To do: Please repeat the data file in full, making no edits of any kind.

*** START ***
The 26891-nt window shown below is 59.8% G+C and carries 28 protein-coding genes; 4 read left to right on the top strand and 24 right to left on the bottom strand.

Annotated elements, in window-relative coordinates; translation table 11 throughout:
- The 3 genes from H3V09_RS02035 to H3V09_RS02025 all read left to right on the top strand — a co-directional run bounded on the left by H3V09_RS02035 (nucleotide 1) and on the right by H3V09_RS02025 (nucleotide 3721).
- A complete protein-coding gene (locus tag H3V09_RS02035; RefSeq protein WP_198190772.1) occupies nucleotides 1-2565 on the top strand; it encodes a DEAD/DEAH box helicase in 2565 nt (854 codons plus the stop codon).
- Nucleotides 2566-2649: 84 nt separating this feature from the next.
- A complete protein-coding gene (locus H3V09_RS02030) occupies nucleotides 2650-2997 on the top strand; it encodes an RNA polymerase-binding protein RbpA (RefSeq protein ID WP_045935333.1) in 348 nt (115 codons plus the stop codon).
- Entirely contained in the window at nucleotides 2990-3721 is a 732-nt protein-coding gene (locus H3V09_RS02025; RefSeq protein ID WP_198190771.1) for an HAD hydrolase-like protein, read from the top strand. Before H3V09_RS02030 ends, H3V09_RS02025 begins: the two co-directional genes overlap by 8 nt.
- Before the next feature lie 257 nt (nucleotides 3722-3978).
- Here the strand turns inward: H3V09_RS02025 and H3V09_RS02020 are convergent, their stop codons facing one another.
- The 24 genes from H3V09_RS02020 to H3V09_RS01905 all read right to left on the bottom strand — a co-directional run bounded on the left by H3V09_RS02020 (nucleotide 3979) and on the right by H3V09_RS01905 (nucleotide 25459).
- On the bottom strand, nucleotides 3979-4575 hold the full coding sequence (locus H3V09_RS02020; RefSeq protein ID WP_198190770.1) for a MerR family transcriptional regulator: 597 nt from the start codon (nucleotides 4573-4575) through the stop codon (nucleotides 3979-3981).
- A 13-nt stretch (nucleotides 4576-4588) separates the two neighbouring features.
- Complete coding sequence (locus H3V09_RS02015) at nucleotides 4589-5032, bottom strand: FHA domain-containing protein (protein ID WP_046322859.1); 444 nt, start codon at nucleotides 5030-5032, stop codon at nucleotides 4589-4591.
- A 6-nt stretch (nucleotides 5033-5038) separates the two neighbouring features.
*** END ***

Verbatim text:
The 26891-nt window shown below is 59.8% G+C and carries 28 protein-coding genes; 4 read left to right on the top strand and 24 right to left on the bottom strand.

Annotated elements, in window-relative coordinates; translation table 11 throughout:
- The 3 genes from H3V09_RS02035 to H3V09_RS02025 all read left to right on the top strand — a co-directional run bounded on the left by H3V09_RS02035 (nucleotide 1) and on the right by H3V09_RS02025 (nucleotide 3721).
- A complete protein-coding gene (locus tag H3V09_RS02035; RefSeq protein WP_198190772.1) occupies nucleotides 1-2565 on the top strand; it encodes a DEAD/DEAH box helicase in 2565 nt (854 codons plus the stop codon).
- Nucleotides 2566-2649: 84 nt separating this feature from the next.
- A complete protein-coding gene (locus H3V09_RS02030) occupies nucleotides 2650-2997 on the top strand; it encodes an RNA polymerase-binding protein RbpA (RefSeq protein ID WP_045935333.1) in 348 nt (115 codons plus the stop codon).
- Entirely contained in the window at nucleotides 2990-3721 is a 732-nt protein-coding gene (locus H3V09_RS02025; RefSeq protein ID WP_198190771.1) for an HAD hydrolase-like protein, read from the top strand. Before H3V09_RS02030 ends, H3V09_RS02025 begins: the two co-directional genes overlap by 8 nt.
- Before the next feature lie 257 nt (nucleotides 3722-3978).
- Here the strand turns inward: H3V09_RS02025 and H3V09_RS02020 are convergent, their stop codons facing one another.
- The 24 genes from H3V09_RS02020 to H3V09_RS01905 all read right to left on the bottom strand — a co-directional run bounded on the left by H3V09_RS02020 (nucleotide 3979) and on the right by H3V09_RS01905 (nucleotide 25459).
- On the bottom strand, nucleotides 3979-4575 hold the full coding sequence (locus H3V09_RS02020; RefSeq protein ID WP_198190770.1) for a MerR family transcriptional regulator: 597 nt from the start codon (nucleotides 4573-4575) through the stop codon (nucleotides 3979-3981).
- A 13-nt stretch (nucleotides 4576-4588) separates the two neighbouring features.
- Complete coding sequence (locus H3V09_RS02015) at nucleotides 4589-5032, bottom strand: FHA domain-containing protein (protein ID WP_046322859.1); 444 nt, start codon at nucleotides 5030-5032, stop codon at nucleotides 4589-4591.
- A 6-nt stretch (nucleotides 5033-5038) separates the two neighbouring features.